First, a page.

Working with and making business decisions based on data is good for your company's bottom line. Companies that have embraced a data-driven culture--rating themselves substantially ahead of their peers in their use of data--are three times more likely to rate themselves as substantially ahead of their peers in financial performance, according to findings by the Economist Intelligence Unit in a survey sponsored by Tableau Software.
In October 2012, the Economist Intelligence Unit surveyed 530 senior executives from North America, Asia Pacific, Western Europe and Latin America across a broad range of industries. The survey found that the most successful companies have adopted a data-driven culture in which they maximize the use of data by providing necessary training and promoting the sharing of data across all levels of employees and departments.
"The importance of data-driven thinking is not new," says Jim Giles, author of the Economist Intelligence Unit report, Fostering a Data-Driven Culture. Many executives are familiar with the concept. The rise of data-driven companies, from Facebook to Walmart, shows how powerful the approach can be. But what does it mean in practice? And what are the benefits of adopting a data-driven culture within an organization?
Data-Driven Culture Is About More than Data Specialists
"Let us start with what a data-driven culture is not," Giles says "It is not a belief that data are an issue for someone else in the company, a job for a data specialist or perhaps the IT department. There is still a perception that a data specialist, perhaps a recent statistics graduate, should be parachuted into an organization to advise on how to work magic with data, much as a computer security expert would be called on to help shore up a company's IT networks."
This, Giles says, is flawed thinking. Instead, he says, forward-looking organizations don't concentrate data in the hands of an individual or small group but integrate data into their day-to-day operations.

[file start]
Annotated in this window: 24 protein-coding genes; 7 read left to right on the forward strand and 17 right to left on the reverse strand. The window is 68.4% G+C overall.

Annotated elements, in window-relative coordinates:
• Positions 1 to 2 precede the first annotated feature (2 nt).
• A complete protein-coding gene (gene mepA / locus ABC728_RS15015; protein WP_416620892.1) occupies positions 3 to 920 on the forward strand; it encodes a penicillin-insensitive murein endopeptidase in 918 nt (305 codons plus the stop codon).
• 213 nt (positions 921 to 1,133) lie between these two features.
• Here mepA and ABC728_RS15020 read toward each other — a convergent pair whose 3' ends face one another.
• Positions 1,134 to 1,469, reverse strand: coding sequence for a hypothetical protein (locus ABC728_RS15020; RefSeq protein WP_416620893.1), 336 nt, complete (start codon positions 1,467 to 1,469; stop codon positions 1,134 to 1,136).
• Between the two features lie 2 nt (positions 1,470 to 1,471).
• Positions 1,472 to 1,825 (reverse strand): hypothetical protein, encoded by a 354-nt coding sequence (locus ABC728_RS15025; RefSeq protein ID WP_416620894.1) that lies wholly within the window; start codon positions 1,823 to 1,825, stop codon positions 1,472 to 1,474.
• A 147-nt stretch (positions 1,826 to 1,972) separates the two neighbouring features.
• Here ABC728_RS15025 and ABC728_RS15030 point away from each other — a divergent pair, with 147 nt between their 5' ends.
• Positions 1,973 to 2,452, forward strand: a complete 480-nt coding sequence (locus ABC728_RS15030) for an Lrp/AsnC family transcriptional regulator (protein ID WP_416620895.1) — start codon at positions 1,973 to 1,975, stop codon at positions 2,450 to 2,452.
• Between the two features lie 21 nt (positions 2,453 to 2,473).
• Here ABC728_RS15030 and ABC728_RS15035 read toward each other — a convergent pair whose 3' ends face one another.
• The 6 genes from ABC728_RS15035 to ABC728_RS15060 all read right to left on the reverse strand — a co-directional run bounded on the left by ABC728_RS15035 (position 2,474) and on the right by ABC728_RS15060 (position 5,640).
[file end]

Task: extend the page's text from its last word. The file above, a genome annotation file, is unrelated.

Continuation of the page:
"They are placing data at the heart of almost all important decisions," he says. "And they are tolerant of questioning--even dissent--about business decisions being made, as long as the questioning is based on data and their analysis. This is what it means to adopt a data-driven culture."
Top-Performing Companies Have Adopted a Data-Driven Culture
And the adoption of data-driven culture is bearing fruit for many organizations. The Economist Intelligence Unit found that only 11 percent of respondents felt their organizations make substantially better use of data than their peers. But more than one-third of that group was comprised of top-performing companies. On the flip side, of the 17 percent of executives that said their companies lagged peers in financial performance, none felt their organizations made better use of data than their peers.
In all, 76 percent of executives from top-performing companies cited data collection as very important/essential, compared with only 42 percent from companies that lag their peers in performance.
The differences are stark. But adopting a data-driven culture is not necessarily easy, especially for older companies that have achieved success with minimal use of data.
"Many of my clients are clearly aware of the importance of data," says Jerry O'Dwyer, a principal at Deloitte Consulting. "But they don't know where to start in terms of where they should focus to get the most value, as well as how to translate the data into actionable insight."